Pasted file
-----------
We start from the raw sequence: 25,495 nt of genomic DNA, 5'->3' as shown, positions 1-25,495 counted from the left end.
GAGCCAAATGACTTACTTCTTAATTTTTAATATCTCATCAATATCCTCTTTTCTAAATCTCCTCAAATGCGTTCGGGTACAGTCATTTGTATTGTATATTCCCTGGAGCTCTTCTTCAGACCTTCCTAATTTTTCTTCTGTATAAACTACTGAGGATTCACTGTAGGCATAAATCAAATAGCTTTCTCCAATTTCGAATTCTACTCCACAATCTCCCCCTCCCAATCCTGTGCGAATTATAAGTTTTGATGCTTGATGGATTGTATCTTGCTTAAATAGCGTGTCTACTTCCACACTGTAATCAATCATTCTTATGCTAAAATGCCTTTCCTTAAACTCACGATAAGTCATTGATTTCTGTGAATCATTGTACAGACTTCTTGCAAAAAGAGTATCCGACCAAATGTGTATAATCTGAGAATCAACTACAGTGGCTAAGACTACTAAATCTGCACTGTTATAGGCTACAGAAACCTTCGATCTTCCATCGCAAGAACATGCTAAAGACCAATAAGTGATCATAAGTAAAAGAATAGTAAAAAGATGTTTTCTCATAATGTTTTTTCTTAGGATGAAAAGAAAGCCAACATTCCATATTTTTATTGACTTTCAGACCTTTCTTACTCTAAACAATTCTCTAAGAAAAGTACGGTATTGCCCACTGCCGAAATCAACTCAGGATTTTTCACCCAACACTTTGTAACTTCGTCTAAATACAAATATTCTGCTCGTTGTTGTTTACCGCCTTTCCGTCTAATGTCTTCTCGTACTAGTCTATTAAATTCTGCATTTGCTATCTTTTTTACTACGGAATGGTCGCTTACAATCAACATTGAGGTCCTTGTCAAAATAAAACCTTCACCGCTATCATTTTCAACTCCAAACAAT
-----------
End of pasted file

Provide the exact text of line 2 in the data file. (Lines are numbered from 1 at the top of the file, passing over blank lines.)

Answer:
GAGCCAAATGACTTACTTCTTAATTTTTAATATCTCATCAATATCCTCTTTTCTAAATCTCCTCAAATGCGTTCGGGTACAGTCATTTGTATTGTATATTCCCTGGAGCTCTTCTTCAGACCTTCCTAATTTTTCTTCTGTATAAACTACTGAGGATTCACTGTAGGCATAAATCAAATAGCTTTCTCCAATTTCGAATTCTACTCCACAATCTCCCCCTCCCAATCCTGTGCGAATTATAAGTTTTGATGCTTGATGGATTGTATCTTGCTTAAATAGCGTGTCTACTTCCACACTGTAATCAATCATTCTTATGCTAAAATGCCTTTCCTTAAACTCACGATAAGTCATTGATTTCTGTGAATCATTGTACAGACTTCTTGCAAAAAGAGTATCCGACCAAATGTGTATAATCTGAGAATCAACTACAGTGGCTAAGACTACTAAATCTGCACTGTTATAGGCTACAGAAACCTTCGATCTTCCATCGCAAGAACATGCTAAAGACCAATAAGTGATCATAAGTAAAAGAATAGTAAAAAGATGTTTTCTCATAATGTTTTTTCTTAGGATGAAAAGAAAGCCAACATTCCATATTTTTATTGACTTTCAGACCTTTCTTACTCTAAACAATTCTCTAAGAAAAGTACGGTATTGCCCACTGCCGAAATCAACTCAGGATTTTTCACCCAACACTTTGTAACTTCGTCTAAATACAAATATTCTGCTCGTTGTTGTTTACCGCCTTTCCGTCTAATGTCTTCTCGTACTAGTCTATTAAATTCTGCATTTGCTATCTTTTTTACTACGGAATGGTCGCTTACAATCAACATTGAGGTCCTTGTCAAAATAAAACCTTCACCGCTATCATTTTCAACTCCAAACAAT